Why Chrissy Teigen’s stretch-mark selfie actually matters.
Yes, she has "stretchies," and she's not afraid to show them off.
Model Chrissy Teigen's good looks are just an afterthought when it comes to why many fans adore her.
No wonder the internet tends to be on Team Chrissy.
But Teigen has also used her platform to promote body positivity on more than one occasion. And on Aug. 16, 2016, she did just that.
Teigen shared a photo of leg stretch marks on Snapchat, joking that her "thighs have tributaries."
It's not the first time she's shown the world what her "stretchies" look like, either.
The snap quickly spread to all corners of the internet this week, with many praising the star for being able to poke fun at herself while promoting a message of self-love.
But the best thing about the snap was seeing how it actually made a real difference to many people.
Because when celebrities share themselves with the world, people are listening.
Many fans found it refreshing to see a celebrity just being real.
Others pointed out that Teigen's snap challenges our tired, harmful definition of beauty.
And some fans simply appreciated knowing that others are in the same boat.
Because, let's be real, having anything in common with Teigen is pretty much awesome.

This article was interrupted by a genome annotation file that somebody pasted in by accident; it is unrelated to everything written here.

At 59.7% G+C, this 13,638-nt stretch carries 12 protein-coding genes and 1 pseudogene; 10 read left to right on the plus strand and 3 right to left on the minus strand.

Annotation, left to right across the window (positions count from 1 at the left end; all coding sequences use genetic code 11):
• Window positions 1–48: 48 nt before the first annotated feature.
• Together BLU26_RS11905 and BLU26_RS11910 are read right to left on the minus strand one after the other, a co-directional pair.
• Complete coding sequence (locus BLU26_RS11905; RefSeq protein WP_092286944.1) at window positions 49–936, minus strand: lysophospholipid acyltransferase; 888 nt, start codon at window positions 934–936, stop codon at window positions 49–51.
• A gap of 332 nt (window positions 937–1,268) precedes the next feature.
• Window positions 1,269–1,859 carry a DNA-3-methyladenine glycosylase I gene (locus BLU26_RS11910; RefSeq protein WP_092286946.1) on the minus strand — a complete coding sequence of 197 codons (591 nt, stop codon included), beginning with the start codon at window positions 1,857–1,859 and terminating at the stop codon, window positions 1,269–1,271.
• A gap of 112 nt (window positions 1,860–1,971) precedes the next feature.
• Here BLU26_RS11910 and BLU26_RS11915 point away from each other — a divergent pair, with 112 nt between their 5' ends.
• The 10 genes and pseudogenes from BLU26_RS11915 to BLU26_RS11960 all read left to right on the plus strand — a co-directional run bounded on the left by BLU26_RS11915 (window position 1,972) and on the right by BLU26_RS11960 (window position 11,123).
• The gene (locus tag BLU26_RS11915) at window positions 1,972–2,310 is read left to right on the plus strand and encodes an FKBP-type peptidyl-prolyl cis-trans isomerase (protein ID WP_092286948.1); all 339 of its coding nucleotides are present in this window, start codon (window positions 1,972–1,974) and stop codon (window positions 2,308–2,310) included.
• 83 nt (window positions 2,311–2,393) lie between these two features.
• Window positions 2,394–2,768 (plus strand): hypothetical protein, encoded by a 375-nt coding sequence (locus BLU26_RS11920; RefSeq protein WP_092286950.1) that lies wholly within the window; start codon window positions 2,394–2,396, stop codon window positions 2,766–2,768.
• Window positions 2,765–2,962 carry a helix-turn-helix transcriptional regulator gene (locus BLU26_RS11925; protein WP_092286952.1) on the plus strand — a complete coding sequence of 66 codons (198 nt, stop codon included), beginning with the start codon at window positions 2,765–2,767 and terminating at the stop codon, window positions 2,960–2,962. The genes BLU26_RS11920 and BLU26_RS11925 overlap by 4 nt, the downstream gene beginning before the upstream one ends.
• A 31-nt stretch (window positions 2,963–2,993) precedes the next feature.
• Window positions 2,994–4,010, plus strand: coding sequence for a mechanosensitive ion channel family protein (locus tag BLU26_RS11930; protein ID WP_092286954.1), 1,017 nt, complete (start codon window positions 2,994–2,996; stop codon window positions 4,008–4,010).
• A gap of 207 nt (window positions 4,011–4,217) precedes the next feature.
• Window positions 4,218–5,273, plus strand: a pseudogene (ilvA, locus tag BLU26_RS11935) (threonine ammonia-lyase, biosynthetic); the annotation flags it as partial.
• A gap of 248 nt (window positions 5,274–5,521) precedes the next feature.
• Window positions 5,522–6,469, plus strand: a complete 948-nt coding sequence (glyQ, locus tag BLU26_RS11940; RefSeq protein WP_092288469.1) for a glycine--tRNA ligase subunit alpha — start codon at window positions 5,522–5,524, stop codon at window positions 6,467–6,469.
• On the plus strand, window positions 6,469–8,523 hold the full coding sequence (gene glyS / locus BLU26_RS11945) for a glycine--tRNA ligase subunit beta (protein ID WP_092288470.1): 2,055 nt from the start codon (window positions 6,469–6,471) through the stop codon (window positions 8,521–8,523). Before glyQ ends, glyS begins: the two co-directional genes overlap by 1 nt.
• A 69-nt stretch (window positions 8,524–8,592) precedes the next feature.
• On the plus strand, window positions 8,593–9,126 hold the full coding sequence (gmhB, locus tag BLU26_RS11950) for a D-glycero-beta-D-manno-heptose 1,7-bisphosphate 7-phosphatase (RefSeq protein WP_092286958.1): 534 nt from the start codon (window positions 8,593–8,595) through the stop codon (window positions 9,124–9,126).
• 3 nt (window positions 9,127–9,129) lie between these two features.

Some fans used the snap to point out that no one should feel ashamed of their stretch marks.
And others reiterated the idea that embracing your body is the best way to go.
Teigen's snap was the perfect example of how sites like Facebook, Instagram, and Snapchat can humanize celebs.
Social media can be superficial, silly, and even downright harmful at times. But it can also be a powerful tool for good.
When an actor opens up about his struggles with depression, it lets others know they're not alone. When a comedian shares a personal experience exposing the harsh realities of racism, it can unite communities against hate. And when models share photos of their non-Photoshopped legs, it can have a ripple effect of empowerment.
Thank you, Teigen, for being real in an industry that can feel so fake.
We all have bodies, after all, and there's no feeling quite like being comfortable in your own skin.